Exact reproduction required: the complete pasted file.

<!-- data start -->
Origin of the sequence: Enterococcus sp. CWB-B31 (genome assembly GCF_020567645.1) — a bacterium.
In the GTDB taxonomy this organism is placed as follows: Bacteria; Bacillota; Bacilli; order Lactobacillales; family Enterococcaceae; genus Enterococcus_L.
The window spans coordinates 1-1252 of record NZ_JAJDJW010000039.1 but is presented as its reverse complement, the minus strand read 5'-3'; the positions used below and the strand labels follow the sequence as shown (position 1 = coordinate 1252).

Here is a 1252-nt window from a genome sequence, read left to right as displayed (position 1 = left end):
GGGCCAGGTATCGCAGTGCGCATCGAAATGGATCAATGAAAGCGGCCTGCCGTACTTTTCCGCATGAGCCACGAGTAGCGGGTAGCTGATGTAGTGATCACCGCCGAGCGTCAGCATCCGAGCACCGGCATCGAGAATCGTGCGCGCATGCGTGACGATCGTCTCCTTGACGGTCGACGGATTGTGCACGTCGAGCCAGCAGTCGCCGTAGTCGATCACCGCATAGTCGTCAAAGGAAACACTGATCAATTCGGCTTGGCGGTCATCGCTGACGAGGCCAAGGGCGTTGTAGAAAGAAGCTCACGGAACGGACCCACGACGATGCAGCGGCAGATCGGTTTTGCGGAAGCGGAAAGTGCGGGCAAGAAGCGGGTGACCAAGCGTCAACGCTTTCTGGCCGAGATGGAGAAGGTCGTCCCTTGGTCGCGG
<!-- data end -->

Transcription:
Origin of the sequence: Enterococcus sp. CWB-B31 (genome assembly GCF_020567645.1) — a bacterium.
In the GTDB taxonomy this organism is placed as follows: Bacteria; Bacillota; Bacilli; order Lactobacillales; family Enterococcaceae; genus Enterococcus_L.
The window spans coordinates 1-1252 of record NZ_JAJDJW010000039.1 but is presented as its reverse complement, the minus strand read 5'-3'; the positions used below and the strand labels follow the sequence as shown (position 1 = coordinate 1252).

Here is a 1252-nt window from a genome sequence, read left to right as displayed (position 1 = left end):
GGGCCAGGTATCGCAGTGCGCATCGAAATGGATCAATGAAAGCGGCCTGCCGTACTTTTCCGCATGAGCCACGAGTAGCGGGTAGCTGATGTAGTGATCACCGCCGAGCGTCAGCATCCGAGCACCGGCATCGAGAATCGTGCGCGCATGCGTGACGATCGTCTCCTTGACGGTCGACGGATTGTGCACGTCGAGCCAGCAGTCGCCGTAGTCGATCACCGCATAGTCGTCAAAGGAAACACTGATCAATTCGGCTTGGCGGTCATCGCTGACGAGGCCAAGGGCGTTGTAGAAAGAAGCTCACGGAACGGACCCACGACGATGCAGCGGCAGATCGGTTTTGCGGAAGCGGAAAGTGCGGGCAAGAAGCGGGTGACCAAGCGTCAACGCTTTCTGGCCGAGATGGAGAAGGTCGTCCCTTGGTCGCGG